As the Progressive Conservatives attempt to turn on the page on what might have been the most stressful stretch in their history, they can at least take comfort in one way that their recent experience could serve as an example for other political parties to follow rather than a cautionary tale.
They managed to prove, as definitively as anything in politics can ever be proven, that it’s entirely possible to choose a new leader over a matter of weeks, and not stretch the process over months, or even years, as has recently become the trend at the federal level.
What? Why are you giving me that look? Yes, the 44-day campaign that started with now former leader Patrick Brown’s post-midnight resignation after he was hit with allegations of sexual misconduct and ended with the election of Doug Ford was… well, whatever the metaphorical opposite of a well-oiled machine is. But it’s worth noting that none of the controversies that cropped up over the course of the race were caused by the tight time constraints.
If anything, the rapid-fire led those subplots to play out on fast-forward — so, for instance, Brown’s bizarre attempt to rewind recent history and retake the leader’s office lasted just 10 days, not 10 months, as might have been the case in a more leisurely paced contest.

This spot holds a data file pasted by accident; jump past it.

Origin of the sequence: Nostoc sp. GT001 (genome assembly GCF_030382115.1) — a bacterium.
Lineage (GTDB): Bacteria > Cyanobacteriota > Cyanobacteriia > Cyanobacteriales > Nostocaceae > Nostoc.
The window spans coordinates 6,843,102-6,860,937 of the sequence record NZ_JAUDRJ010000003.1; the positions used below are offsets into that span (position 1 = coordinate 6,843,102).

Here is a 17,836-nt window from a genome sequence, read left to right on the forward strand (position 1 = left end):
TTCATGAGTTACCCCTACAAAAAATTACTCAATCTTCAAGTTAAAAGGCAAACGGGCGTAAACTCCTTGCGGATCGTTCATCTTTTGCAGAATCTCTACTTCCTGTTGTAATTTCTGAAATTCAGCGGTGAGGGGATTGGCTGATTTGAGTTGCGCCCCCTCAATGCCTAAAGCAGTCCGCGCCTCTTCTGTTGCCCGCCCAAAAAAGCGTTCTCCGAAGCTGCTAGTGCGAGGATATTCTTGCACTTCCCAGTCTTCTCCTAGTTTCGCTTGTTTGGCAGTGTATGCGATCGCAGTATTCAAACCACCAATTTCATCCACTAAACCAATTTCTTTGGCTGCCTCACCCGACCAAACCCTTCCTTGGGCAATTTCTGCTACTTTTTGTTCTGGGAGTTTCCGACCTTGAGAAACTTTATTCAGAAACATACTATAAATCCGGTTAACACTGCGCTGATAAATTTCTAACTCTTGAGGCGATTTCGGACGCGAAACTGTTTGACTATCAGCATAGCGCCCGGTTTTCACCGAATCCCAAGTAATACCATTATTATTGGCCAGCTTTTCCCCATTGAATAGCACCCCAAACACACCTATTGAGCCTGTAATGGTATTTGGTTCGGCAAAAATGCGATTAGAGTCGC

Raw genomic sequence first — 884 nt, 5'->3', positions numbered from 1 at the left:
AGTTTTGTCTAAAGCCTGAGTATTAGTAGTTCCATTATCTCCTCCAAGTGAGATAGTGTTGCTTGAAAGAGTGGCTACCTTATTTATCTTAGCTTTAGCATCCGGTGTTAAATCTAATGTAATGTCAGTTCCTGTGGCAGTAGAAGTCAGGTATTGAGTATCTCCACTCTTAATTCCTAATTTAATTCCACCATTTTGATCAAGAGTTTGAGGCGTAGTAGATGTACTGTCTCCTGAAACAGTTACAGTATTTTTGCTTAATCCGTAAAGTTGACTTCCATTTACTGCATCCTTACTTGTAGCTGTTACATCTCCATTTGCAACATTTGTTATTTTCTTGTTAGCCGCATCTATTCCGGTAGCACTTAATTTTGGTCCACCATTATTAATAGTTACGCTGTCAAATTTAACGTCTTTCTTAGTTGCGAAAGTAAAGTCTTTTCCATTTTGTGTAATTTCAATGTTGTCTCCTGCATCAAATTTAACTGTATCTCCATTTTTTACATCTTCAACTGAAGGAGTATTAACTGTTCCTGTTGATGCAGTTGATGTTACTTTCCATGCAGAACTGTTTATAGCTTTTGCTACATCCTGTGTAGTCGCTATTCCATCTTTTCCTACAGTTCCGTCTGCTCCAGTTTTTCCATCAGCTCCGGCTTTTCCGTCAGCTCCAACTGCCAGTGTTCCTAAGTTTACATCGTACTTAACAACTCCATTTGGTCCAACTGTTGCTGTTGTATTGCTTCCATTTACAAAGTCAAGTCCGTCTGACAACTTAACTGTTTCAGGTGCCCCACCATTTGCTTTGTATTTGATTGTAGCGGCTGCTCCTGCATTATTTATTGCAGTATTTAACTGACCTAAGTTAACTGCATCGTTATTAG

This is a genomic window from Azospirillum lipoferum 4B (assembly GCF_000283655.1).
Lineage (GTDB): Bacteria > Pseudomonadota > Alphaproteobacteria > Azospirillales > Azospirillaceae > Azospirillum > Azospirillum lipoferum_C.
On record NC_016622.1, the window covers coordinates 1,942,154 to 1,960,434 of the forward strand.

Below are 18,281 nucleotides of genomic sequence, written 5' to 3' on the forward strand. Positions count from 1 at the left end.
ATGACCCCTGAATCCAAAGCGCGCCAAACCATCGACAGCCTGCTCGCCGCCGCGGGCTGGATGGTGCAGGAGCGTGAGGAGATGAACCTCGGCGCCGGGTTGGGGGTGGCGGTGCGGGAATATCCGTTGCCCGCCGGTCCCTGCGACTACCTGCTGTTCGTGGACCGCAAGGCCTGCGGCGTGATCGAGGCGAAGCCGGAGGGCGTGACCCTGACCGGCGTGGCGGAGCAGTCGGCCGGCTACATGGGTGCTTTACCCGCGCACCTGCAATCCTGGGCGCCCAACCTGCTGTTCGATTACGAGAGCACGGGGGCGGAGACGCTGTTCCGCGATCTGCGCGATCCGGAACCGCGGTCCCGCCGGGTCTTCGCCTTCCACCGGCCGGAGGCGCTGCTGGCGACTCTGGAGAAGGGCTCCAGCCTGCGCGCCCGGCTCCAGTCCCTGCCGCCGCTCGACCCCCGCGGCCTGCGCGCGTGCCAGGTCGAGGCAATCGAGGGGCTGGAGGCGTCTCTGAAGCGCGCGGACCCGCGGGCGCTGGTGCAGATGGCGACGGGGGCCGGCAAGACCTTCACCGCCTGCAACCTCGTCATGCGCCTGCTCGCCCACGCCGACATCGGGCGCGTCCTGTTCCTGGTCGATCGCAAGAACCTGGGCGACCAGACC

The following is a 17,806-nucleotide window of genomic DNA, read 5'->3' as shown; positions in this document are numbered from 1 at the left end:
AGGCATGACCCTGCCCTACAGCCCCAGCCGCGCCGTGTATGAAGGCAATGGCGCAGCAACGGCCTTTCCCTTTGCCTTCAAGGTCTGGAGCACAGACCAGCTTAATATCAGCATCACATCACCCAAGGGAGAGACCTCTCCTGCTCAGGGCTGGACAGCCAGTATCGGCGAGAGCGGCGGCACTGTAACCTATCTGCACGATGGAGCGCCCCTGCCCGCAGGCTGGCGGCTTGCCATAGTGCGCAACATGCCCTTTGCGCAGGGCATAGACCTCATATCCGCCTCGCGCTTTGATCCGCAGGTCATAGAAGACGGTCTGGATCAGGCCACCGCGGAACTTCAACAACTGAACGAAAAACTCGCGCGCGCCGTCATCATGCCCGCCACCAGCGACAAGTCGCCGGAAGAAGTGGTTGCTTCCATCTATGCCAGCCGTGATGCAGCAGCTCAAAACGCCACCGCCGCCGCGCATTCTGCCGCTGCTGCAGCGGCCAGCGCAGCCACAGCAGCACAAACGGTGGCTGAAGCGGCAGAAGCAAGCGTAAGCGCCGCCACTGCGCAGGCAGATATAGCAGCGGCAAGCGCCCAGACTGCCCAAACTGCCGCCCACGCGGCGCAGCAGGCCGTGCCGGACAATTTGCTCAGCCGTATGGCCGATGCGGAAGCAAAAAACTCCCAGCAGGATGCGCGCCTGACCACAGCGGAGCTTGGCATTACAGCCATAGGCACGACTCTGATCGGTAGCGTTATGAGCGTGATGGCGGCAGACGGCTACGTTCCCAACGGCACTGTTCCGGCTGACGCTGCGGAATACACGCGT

As for the standard handwringing about divisiveness, such concerns — justified or not — are effectively inevitable in any race with more than one viable candidate on the ballot, and they frequently emerge even when there isn’t more than one in the running for that very reason.
Those last-minute tensions over reported glitches in the online registration system might have been exacerbated by the short turnaround time for assembling, verifying, and processing the voter list, but it’s not as if such complaints haven’t been heard at the end of marathon campaigns (like, most recently, the federal Conservative leadership contest).
And honestly, at this point, actually announcing the results of a leadership vote at — or even within an hour of — the scheduled time would be so unprecedented as to seem downright suspicious, although the 12-hour delay in getting runner-up Christine Elliott to concede the results was, admittedly, not ideal.
Still, by Sunday afternoon, it was clear that the Ontario PCs had successfully pulled off what many saw as an impossible task: they’d installed a new leader with little notice and just months to go before hitting the hustings to take on Kathleen Wynne.
In fact, they could have saved themselves from that worst-case-scenario Saturday afternoon by simply pre-scheduling a press conference to announce the winner on Sunday morning.
Instead, the party followed the now widely practised tradition of trying to engineer the excitement of a classic, delegated leadership convention by gathering their members in a single spot to reveal of the result, which nearly always leads to exactly what happened last weekend: unexpected delays in the process, an increasingly impatient and frustrated audience, and maybe 10 minutes of feel-good visuals to weave into a future campaign ad.